We just finished up another action-packed Q&A on back flexibility for the Worldwide Splitters' Network January Backbend Challenge. This one is jam packed with juicy tidbits on alignment, control, and how to backbend safely in various common poses.
You will learn to abandon, modify, or correct stretches that aren’t right for your body and find a deep joy in the stretches that are, even when they “hurt.” Listening to your body ensures that you are doing stretches that are good for you and helps you to enjoy your flexibility training instead of just suffering through it! One of the primary objections to a regular stretching practice is that stretching hurts. While there is no magic to prevent all challenging sensations from occurring during your stretches, it is important to distinguish
What is a warm-up? It is an essential part of your workout, so don't skip it! Your warm-up should serve the following fuctions: Move through your joints. Move through the full range of motion of every joint in your body paying particular attention to the joints that you use for your activity (if you are a dancer or aerialist that means all of them). This is not stretching, it is just moving and breaking up the stiffness that accumulates when we sleep or sit around. Get the body warm, of course.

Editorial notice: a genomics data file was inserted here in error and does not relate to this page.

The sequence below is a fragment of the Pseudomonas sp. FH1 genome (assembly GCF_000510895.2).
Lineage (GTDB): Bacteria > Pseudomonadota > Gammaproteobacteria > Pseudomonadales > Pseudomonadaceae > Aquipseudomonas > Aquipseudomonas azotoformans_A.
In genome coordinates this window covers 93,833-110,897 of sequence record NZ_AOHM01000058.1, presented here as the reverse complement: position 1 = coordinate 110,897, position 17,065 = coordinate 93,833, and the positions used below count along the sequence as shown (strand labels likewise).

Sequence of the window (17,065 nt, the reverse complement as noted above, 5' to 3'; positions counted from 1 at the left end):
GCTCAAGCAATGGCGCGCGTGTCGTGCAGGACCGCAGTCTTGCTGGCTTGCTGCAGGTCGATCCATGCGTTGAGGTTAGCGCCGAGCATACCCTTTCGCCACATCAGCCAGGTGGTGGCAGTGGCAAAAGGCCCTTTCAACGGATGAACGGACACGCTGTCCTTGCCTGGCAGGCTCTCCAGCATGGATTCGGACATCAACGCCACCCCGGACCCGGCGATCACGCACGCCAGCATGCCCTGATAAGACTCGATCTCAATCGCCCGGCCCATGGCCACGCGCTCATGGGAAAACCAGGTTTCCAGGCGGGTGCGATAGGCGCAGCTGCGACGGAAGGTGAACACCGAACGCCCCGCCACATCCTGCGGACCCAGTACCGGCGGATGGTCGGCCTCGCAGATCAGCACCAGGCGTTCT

Active flexibility is the range of motion that you can achieve by using your muscles to put your joint there (i.e., if you use your shoulder muscles to pull your arm back behind your ear as far as you can). You’ve probably heard us mention active flexibility before—we kind of won’t shut up about it. It is normal to have greater passive flexibility than active flexibility, but the greater the gap between these two ranges of motion, the more unstable your joint (passive flexibility is the range of motion you can achieve by having some external force move your
Chronically tight, overused muscles cause their opposing muscles to become weak and atrophied. This imbalance spreads through the entire body as muscles compensate for each other, and long term pain and joint degeneration can result. There are three very common muscle syndrome patterns identified by rehabilitation specialist Dr. Vladimir Janda: Lower-crossed syndrome occurs when tight hip flexors and lower back result in weak abdominal muscles and gluteals. People like this tend to have an exaggerated arch in their lower back and lower back pain. Upper-crossed syndrome occurs when tight chest, shoulder, and neck muscles result in